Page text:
There are now almost 51 games about storming Area 51

Area 51
(Image credit: Agafonoff)

Games made for topical humor have been around at least as long as the internet, but they used to be free, hastily-made Flash or Shockwave games. Now they can appear on Steam and actually cost money, cashing in on the latest meme or headline. Even more show up on, sometimes as the result of game jams. And right now, they're all about aliens.

As we edge closer to the scheduled date of the long-awaited storming of Area 51 (September 20), the Area 51 joke games are coming fast and furious. If you want to get some practice in before the main event, you have nearly 51 to choose from.

If you weren't aware, a Facebook event inviting people to storm Area 51 to find aliens while Naruto-running to dodge bullets drew a couple million interested parties. While it's since transformed into a three-day music festival called Alienstock, there are still a shitload of games about the invasion.


Area 51

(Image credit: Midway Games)

There's no need to storm Area 51—we've been doing it in games for years. Here's how storming Area 51 will go, as predicted by games.

On Steam alone there are six Area 51 games just from this month. One, cleverly called Area 51, lets you control Naruto runners, rock-throwers, and Kyles (they get a buff from energy drinks). Another is called Storm Area 51: Ayy LMAO Edition and can be played solo or co-op and also features controllable Kyles. 

In case you were wondering if there was a Hentai Area 51 game, there is, and it's called Hentai Area 51. And Storm Area 51: Cute Alien Girl Edition suggests that the alien being hidden at Area 51 is both cute and a girl.

There's a browser side-scroller called Raid Area 51 on with some genuinely good pixel art and animation, though it amusingly spells 'Area' wrong on the splash screen. There's a top-down co-op game called Area 51 Stormers where you work as a team to infiltrate the facility and see what it's hiding. Another called Save The Baby Alien From Area 51 was created for an Area 51 game jam, and lets you choose heroes like an anti-vax kid (who spits diseases on soldiers) and a flat-earther who can break walls thanks to his thick head. See, politics in games are good, actually.

There are also games about defending Area 51 from the swarm of Naruto-runners. On Steam, there's Raid Area 51, released just today, which pits you as the lone guard defending against invaders who blindly rush the main gate on foot or in vehicles. In the same vein, there's Area 51 Defense Squad described as follows by the dev:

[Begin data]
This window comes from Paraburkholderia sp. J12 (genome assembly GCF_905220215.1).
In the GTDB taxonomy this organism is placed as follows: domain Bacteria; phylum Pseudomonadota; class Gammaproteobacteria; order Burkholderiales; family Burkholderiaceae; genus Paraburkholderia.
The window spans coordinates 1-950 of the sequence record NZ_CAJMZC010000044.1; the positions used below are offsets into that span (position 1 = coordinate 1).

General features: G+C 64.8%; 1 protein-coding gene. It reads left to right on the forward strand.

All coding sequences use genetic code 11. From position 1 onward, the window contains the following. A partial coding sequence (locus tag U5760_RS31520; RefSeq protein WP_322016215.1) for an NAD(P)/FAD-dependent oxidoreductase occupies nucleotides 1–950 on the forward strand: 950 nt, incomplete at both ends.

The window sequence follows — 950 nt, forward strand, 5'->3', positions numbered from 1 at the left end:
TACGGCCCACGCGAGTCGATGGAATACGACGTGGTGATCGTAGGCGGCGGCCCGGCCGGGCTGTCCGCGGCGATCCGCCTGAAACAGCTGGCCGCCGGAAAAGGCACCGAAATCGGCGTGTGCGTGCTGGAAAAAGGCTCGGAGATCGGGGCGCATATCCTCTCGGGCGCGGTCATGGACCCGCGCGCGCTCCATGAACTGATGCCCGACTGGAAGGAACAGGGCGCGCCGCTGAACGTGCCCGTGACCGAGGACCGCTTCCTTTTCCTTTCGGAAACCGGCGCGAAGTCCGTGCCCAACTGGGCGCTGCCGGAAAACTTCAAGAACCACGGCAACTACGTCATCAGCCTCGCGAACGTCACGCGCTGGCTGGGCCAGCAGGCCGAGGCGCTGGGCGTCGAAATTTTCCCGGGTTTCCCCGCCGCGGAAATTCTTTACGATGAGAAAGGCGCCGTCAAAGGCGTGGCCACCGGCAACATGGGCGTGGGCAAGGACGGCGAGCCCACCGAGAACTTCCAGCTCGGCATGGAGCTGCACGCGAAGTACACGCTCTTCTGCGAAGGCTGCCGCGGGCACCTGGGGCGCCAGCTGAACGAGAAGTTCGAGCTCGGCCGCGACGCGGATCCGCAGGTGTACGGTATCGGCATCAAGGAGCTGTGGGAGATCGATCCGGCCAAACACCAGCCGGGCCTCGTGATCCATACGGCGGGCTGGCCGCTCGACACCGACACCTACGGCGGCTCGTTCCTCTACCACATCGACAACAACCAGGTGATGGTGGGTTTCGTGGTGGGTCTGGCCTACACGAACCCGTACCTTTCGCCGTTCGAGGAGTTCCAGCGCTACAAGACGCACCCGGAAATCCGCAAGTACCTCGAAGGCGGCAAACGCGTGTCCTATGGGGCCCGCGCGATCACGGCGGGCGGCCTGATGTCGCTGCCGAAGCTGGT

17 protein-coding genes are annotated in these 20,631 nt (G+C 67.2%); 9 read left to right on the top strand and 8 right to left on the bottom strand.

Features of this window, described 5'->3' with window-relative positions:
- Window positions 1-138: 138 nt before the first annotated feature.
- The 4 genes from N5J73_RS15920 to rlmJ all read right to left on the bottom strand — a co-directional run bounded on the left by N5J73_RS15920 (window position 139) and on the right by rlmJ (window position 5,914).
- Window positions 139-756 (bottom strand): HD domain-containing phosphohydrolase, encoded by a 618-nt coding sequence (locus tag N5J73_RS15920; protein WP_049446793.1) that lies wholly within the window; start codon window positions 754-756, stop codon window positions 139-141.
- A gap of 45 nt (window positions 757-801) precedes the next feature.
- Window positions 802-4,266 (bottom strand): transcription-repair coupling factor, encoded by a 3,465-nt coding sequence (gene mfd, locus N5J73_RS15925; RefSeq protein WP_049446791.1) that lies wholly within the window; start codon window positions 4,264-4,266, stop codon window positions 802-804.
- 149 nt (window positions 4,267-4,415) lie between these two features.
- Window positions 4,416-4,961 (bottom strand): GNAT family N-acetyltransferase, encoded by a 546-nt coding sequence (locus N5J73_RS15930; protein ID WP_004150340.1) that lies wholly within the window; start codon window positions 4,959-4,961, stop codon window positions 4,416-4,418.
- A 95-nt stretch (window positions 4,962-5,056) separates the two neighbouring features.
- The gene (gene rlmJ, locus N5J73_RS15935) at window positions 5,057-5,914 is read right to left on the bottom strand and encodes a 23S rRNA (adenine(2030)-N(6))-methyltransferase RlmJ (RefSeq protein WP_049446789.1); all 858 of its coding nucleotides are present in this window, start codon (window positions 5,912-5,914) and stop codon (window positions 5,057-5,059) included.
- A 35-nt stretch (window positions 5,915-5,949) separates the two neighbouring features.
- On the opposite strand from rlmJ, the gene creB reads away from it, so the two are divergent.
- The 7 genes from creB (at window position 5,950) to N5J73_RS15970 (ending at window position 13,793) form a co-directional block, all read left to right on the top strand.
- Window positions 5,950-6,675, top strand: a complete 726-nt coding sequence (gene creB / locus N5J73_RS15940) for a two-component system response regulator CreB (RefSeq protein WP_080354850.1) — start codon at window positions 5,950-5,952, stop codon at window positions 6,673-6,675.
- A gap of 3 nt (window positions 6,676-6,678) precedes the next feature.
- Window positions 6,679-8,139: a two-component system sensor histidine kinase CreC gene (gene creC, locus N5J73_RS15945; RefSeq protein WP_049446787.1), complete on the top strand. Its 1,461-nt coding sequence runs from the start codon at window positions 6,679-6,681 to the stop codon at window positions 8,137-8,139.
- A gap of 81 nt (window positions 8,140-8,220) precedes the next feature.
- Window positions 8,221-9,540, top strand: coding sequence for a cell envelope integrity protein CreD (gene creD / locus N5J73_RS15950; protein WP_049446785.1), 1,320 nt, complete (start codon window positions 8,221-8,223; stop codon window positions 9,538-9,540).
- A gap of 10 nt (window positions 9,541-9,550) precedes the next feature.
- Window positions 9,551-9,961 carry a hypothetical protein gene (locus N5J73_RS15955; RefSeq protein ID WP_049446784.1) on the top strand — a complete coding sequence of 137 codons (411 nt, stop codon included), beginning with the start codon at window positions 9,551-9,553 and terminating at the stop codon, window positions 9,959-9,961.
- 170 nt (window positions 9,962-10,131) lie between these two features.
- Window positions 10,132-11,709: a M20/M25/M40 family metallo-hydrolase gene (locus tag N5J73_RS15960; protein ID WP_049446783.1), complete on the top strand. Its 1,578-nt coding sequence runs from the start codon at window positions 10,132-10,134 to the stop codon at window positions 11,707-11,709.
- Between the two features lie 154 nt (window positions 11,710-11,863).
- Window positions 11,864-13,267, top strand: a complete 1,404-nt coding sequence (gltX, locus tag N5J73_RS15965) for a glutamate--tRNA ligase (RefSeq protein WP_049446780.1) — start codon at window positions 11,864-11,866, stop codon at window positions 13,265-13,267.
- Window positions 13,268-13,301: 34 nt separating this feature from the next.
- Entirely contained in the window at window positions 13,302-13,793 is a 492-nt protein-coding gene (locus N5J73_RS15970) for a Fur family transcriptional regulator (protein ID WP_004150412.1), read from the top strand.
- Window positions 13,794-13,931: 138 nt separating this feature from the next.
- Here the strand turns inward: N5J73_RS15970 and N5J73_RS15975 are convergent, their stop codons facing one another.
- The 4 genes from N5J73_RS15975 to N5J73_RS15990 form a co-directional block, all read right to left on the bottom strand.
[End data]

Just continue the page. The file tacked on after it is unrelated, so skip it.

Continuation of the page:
"There you were, mining your own business, guarding area fiddy one. You were looking off into the bitch-ass desert when all of the sudden, a fuck-ton of people show up. ? . "We're coming to clap them alien cheeks" they yell, in unison. "Not on my god-damn watch" you say to yourself as you load the last bullet into your trusty yeet-cannon."

Area 51

(Image credit: ~Kebab~)

There are more Area 51 games, all released in the past couple months. More side-scrollers, more platformers, more top-down action games, more third-person games, more games about Kyles, more games with weird titles (Storm of the 51st?), and one confusingly called Area 51 To The Rescue.

In that one you have to kill the aliens instead of the soldiers or invaders. To add more confusion, when you're killed by aliens the game tells your efforts "brings cat girls back to earth." I guess that's a good thing, if you like cat girls.

And there's still an entire month before the big invasion of Area 51. I'm sure by then we'll have even more games about it.

Christopher Livingston
Staff Writer

Chris started playing PC games in the 1980s, started writing about them in the early 2000s, and (finally) started getting paid to write about them in the late 2000s. Following a few years as a regular freelancer, PC Gamer hired him in 2014, probably so he'd stop emailing them asking for more work. Chris has a love-hate relationship with survival games and an unhealthy fascination with the inner lives of NPCs. He's also a fan of offbeat simulation games, mods, and ignoring storylines in RPGs so he can make up his own.